MATERIALS AND METHODS

All experimental procedures were approved by the Kansas State University Institutional Animal Care and Use Committee.

Samples of the corn and sorghum DDGS were collected before diet formulation and subjected to proximate analysis, and analyzed for NDF and ADF, AA, and nonstarch polysaccharides contents (Englyst and Cummings, 1984; AOAC, 2000; Table 1). All enzymes were commercially available, and inclusion amounts were chosen based on manufacturers’ recommendations and guaranteed analysis (Table 2).

Table 1.

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Table 2.

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Exp. 1

A total of 180 pigs (TR4 × 1050, PIC, Hendersonville, TN; 9.0 kg initial BW) were used in a 27-d growth trial to evaluate the effects of 3 different commercial enzymes in diets containing corn DDGS on nursery pig performance. Pigs were blocked by BW and allotted to 1 of 5 dietary treatments. There were 6 pigs per pen and 6 pens per treatment. Each pen (1.2 m2) contained 1 self-feeder and 1 nipple waterer to provide ad libitum access to feed and water. Pigs were housed in the Kansas State University Swine Research and Teaching Center in Manhattan.

A common pelleted starter diet was fed from weaning until the start of the experiment (d 7). The 5 dietary treatments were 1) positive control, corn-soybean meal diet, 2) negative control, corn-soybean meal diet with 30% corn DDGS (Chief Ethanol Fuels, Hasting, NE), and the negative control diet with 3) 0.05% enzyme A (Easyzyme Mixer 1, Archer Daniels Midland Company, Decatur, IL), 4) 0.05% enzyme B (Hemicell-W, ChemGen, Gaithersburg, MD), or 5) 0.05% enzyme C (Porzyme 93010, Danisco Animal Nutrition Marlborough, UK; Table 3). For the diets containing DDGS (with or without enzyme), a single batch of feed was manufactured, then divided into subsamples. Diet samples were collected and analyzed for chemical composition including ADF and NDF (Table 4). Enzymes were added to the individual subsamples, and the respective diets were mixed again. Published mean standardized ileal digestible (SID) values for corn DDGS were used in diet formulation (Stein et al., 2006). Also, the ME value of the grains (3,420 kcal of ME/kg for corn and 3,340 kcal of ME/kg for sorghum; NRC, 1998) were used for their respective DDGS in diet formulation. Treatment diets were fed in meal form for 27 d. Average daily gain, ADFI, and G:F were determined by weighing pigs and measuring feed disappearance on d 7, 14, and 27 of the trial.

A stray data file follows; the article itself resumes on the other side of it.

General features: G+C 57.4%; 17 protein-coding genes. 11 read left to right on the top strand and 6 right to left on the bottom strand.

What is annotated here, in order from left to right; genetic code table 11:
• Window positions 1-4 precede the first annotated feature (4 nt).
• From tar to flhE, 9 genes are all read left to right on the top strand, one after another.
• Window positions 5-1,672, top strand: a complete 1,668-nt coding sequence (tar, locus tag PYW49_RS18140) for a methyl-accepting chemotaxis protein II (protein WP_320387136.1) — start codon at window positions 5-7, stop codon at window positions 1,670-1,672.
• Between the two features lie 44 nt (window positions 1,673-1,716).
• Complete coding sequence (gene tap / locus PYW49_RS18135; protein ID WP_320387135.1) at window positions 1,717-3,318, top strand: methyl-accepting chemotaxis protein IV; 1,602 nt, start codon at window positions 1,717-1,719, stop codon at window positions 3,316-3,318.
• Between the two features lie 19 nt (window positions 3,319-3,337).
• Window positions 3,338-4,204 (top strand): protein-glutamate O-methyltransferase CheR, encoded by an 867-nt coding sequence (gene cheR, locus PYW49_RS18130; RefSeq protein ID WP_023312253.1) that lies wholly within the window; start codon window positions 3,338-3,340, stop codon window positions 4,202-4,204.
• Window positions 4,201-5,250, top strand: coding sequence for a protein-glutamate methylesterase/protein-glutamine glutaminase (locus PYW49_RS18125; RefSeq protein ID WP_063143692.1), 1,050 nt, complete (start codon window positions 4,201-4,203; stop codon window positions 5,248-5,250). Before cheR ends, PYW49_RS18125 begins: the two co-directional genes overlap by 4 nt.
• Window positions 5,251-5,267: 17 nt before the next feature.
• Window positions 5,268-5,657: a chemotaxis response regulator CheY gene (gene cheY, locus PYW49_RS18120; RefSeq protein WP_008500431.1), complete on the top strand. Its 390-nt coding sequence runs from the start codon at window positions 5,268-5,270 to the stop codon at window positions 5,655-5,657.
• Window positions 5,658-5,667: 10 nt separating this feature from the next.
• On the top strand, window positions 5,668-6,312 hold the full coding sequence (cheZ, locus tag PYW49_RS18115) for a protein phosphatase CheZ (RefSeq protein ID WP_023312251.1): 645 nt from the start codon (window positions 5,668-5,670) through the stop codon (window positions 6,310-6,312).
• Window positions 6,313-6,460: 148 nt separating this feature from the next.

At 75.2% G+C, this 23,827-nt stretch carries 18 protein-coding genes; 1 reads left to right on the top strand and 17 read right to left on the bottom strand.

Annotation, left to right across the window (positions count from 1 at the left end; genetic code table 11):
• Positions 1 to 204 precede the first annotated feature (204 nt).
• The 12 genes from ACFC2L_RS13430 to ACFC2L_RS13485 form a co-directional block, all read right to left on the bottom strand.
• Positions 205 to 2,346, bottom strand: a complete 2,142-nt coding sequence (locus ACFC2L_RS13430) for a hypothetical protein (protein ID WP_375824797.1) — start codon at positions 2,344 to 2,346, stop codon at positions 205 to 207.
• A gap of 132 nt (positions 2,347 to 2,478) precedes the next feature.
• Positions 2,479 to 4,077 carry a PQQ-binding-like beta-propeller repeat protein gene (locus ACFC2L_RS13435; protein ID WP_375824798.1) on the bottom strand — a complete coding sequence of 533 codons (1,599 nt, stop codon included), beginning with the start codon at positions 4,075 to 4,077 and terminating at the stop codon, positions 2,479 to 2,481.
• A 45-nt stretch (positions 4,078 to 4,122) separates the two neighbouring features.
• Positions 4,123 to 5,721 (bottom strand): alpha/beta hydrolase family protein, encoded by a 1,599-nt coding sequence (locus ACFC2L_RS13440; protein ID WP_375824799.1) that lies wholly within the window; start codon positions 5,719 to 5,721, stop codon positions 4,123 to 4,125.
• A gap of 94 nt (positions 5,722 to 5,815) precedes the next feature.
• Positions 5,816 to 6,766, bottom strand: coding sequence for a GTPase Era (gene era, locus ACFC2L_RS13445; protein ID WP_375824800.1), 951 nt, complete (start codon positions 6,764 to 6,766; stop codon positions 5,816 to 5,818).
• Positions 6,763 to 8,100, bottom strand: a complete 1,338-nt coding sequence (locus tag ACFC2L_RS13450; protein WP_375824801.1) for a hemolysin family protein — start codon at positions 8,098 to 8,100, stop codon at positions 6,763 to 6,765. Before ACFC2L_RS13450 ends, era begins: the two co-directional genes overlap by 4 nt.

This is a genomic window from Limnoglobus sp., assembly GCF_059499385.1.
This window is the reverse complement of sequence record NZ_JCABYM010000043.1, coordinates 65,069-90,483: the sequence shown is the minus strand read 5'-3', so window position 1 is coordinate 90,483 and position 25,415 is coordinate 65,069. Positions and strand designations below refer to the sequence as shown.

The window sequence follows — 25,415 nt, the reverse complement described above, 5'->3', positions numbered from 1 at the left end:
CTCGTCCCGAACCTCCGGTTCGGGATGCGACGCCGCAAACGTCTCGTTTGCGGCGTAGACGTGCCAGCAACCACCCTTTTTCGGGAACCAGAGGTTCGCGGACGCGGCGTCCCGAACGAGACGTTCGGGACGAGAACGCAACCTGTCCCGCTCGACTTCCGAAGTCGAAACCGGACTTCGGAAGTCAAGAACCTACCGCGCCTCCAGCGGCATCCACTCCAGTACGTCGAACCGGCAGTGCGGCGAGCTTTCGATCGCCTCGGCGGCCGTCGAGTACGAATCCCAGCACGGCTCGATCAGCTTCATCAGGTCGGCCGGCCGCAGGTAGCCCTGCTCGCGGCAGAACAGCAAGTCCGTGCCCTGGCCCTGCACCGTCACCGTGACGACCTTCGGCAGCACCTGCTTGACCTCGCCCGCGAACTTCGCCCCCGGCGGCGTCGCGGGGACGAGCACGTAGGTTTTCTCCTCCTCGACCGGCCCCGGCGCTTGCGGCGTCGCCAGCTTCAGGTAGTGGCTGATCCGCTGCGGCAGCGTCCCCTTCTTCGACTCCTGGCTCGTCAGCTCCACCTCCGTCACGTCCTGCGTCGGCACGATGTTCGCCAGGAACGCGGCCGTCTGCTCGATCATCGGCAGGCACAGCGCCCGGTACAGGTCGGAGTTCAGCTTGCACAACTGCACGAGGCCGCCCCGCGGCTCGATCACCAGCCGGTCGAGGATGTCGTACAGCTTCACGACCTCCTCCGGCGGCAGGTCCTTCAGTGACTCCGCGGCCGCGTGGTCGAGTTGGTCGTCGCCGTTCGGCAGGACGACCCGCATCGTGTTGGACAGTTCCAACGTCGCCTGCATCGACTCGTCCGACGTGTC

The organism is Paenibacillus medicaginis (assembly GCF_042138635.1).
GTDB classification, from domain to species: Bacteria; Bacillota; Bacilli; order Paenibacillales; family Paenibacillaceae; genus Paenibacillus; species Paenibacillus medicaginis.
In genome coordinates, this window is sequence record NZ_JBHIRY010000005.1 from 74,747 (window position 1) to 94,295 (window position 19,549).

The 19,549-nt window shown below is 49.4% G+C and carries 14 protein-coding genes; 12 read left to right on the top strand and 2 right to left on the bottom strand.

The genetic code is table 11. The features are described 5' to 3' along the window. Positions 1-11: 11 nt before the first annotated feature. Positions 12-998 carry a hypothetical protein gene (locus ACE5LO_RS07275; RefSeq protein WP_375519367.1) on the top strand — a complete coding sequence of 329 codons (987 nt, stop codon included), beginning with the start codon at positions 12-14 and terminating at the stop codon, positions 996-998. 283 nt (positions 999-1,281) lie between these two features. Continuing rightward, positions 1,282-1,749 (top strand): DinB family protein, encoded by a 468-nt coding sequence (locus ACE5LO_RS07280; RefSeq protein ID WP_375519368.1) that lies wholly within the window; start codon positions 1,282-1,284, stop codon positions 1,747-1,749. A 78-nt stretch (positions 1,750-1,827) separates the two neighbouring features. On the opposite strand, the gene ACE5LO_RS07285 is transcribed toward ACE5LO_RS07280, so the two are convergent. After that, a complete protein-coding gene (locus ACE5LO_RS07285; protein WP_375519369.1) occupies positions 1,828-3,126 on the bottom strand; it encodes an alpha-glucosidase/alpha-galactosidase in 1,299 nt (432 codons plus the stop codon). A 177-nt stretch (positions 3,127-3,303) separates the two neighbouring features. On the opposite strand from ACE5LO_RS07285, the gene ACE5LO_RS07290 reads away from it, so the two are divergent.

Table 3.

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Table 4.

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Exp. 2

A total of 350 pigs (PIC C22 × 1050, PIC; 11.0 kg initial BW) were used in a 21-d growth trial to evaluate the effects of a commercial enzyme in diets containing corn or sorghum DDGS on nursery pig performance. Pigs were blocked by BW and allotted to 1 of 10 dietary treatments. There were 5 pigs per pen and 7 pens per treatment. Each pen (1.5 m2) contained a 4-hole dry self-feeder and 1 cup waterer to provide ad libitum access to feed and water. The study was conducted at the Kansas State University Segregated Early Weaning Facility in Manhattan.

The 10 experimental treatments were 1) positive control, corn-soybean meal diet, 2) 15% corn DDGS (Chief Ethanol Fuels, Hastings, NE, same batch as Exp. 1), 3) 30% corn DDGS, 4) 30% corn DDGS + 0.05% enzyme A, 5) 15% sorghum DDGS from source 1 (Kansas Ethanol, Lyons, KS), 6) 30% sorghum DDGS from source 1, 7) 30% sorghum DDGS from source 1 + 0.05% enzyme A, 8) 15% sorghum DDGS from source 2 (US Energy Partners, Russell, KS), 9) 30% sorghum DDGS from source 2, and 10) 30% sorghum DDGS from source 2 + 0.05% enzyme A (Table 5). Like Exp. 1, for the diets containing 30% DDGS (with or without enzyme), a single batch of feed was manufactured, then divided into subsamples and then the enzymes added to the subsample and the respective diets were mixed again. Enzyme A was selected for use in the experiment because it contained a broader range of enzyme activities than enzymes B or C. Diet samples were collected and analyzed for chemical composition including ADF and NDF (Table 6). Sources of DDGS were analyzed for proximate analysis and AA concentrations (AOAC, 2000). Analyzed total AA concentrations for DDGS sources were used to calculate SID AA concentrations, which were used in diet formulation (Stein et al., 2006; Table 6). Treatment diets were fed for 21 d. All diets were in meal form. Average daily gain, ADFI, and G:F were determined by weighing pigs and measuring feed disappearance on d 7, 14, and 21 of the trial.